Post-Match Analysis: Novak Djokovic v Andy Murray

He did it. In three straight sets Andy Murray defeated Novak Djokovic to become the first men’s singles champion since 1936. Djokovic didn’t make it easy, at times leading Murray in both the second and third sets, and fighting to break Murray’s serve in the final game. Yet Murray showed extraordinary skill and resilience, trading blows with Djokovic in the rallies and finding answers to the kind of shots that the No.1 seed’s other opponents had often found unanswerable. The tension in the final game was almost unbearable, but Murray finally took it to win the championship 6-4, 7-5, 6-4.

IBM SlamTracker analysed both players’ past performance to isolate three keys to the match: targets that, if hit, would give that player the best possible chance of winning the title. Djokovic’s keys were to win more than 64% of the four to nine shot rallies, to win more than 12% of his first serve points with an ace, and to average between 5.2 and 6.2 points in each game when he was returning service. Murray’s keys were to win more than 57% of the points when returning Djokovic’s second serve, to win more than 55% of the points on second serve, and average less than 5.2 points per game when serving. This third key was in direct opposition to Djokovic’s third.

In the end, Djokovic won none of his keys to the match. He won only 45% of the medium-length rallies, won just 6% of his first serve points with an ace, and there were 6.6 points per game when Murray was serving and him returning. Break down the match into sets, and Djokovic still only managed one solitary key in the first set, averaging 6 points per game when returning.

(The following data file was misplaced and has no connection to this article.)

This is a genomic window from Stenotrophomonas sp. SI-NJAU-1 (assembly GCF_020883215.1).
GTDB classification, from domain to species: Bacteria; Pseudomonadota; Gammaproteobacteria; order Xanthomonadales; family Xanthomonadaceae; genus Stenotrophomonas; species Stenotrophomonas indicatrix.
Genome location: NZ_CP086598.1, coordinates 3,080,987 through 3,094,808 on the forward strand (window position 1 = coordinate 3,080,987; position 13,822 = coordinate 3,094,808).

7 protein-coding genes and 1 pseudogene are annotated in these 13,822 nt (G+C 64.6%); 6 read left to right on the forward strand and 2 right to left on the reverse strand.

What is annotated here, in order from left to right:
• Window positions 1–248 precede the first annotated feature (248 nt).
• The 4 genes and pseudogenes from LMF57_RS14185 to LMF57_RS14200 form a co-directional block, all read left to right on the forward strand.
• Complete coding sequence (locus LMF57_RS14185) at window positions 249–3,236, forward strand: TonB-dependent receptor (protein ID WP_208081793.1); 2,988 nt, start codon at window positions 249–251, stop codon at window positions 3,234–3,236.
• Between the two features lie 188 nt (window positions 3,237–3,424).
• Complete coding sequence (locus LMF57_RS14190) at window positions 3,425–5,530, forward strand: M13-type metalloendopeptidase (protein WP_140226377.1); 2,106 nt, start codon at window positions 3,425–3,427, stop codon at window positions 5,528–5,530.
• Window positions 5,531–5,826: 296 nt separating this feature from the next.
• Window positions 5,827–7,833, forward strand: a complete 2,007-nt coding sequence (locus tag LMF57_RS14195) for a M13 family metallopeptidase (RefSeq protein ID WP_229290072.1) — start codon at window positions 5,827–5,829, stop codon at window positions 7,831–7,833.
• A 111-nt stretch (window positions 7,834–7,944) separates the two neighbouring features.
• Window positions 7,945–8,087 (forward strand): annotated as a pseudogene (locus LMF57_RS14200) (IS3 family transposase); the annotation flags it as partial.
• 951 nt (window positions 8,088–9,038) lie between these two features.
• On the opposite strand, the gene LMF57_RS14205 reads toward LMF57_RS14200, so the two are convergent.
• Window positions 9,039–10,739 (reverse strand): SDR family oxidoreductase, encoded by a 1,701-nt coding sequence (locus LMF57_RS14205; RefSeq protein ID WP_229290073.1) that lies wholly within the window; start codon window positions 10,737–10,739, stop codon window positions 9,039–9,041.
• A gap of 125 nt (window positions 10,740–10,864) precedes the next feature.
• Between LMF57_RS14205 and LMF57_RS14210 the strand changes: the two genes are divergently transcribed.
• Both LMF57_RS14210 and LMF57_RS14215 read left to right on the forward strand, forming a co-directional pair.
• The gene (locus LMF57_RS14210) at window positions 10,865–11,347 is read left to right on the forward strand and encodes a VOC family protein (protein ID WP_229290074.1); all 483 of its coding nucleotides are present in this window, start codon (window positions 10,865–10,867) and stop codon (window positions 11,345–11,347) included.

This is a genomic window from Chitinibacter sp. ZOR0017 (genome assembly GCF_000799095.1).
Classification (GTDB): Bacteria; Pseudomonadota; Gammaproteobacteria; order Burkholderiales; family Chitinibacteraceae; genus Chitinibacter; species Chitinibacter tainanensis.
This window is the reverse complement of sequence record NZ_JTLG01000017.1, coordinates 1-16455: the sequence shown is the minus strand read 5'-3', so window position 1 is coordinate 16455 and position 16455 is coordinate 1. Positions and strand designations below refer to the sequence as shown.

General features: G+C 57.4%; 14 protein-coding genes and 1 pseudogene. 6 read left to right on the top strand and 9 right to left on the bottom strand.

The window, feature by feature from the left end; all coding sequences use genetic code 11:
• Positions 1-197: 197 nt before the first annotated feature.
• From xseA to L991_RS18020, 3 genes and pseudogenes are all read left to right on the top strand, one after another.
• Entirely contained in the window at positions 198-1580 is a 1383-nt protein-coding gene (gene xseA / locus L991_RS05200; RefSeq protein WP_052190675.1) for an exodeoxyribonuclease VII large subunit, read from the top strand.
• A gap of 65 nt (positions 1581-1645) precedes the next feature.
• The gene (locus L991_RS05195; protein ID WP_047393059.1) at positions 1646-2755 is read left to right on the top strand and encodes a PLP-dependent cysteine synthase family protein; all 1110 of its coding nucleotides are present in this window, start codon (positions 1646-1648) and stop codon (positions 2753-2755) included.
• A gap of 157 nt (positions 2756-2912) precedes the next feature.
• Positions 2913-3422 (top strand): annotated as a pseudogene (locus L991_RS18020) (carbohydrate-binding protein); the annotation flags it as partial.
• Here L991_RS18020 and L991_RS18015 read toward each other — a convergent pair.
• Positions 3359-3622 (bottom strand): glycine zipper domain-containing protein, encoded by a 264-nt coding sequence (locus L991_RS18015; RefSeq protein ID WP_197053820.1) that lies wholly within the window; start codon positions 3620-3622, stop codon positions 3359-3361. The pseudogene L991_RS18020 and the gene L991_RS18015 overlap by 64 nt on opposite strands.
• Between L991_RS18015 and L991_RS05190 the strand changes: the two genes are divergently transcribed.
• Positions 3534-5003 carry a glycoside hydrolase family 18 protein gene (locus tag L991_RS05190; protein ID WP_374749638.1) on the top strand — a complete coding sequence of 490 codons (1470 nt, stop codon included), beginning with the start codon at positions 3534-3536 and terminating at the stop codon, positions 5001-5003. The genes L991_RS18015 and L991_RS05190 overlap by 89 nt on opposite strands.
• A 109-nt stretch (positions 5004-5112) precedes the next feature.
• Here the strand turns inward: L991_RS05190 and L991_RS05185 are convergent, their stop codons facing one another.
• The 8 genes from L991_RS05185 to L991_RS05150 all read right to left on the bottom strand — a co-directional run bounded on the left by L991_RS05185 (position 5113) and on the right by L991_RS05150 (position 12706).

Murray, however, won the first of his keys, winning 59% of second serve return points, and performed so well in his first serve and return games that coming short on points in his own second serve didn’t matter. He actually won only 56% if his second serve return points in the first set, but won 57% and 71% in the second  and third.

Murray’s first serve percentage across the match was 64%, and he won an impressive 72% of his first serve points, which meant that winning only 42% of his second serve points wasn’t a disaster. Djokovic had the higher first serve percentage by a whisker, at 65%, but won only 59% of his first serve points and 41% of his second serve points. Most importantly, Djokovic couldn’t match Murray’s performance in his return games, winning just 39% of receiving points to Murray’s 48%. 40 unforced errors and 4 badly-timed double faults didn’t help his chances either.

This was an incredible match, packed with epic rallies, last-minute saves and gutsy holds of service. It was enough that Murray lifted the trophy after 77 years of waiting, but to do so against such a powerful and determined opponent makes the achievement all the more inspiring. A worthy climax to this most thrilling of Championships.

For the full match report visit wimbledon.com

Stuart Andrews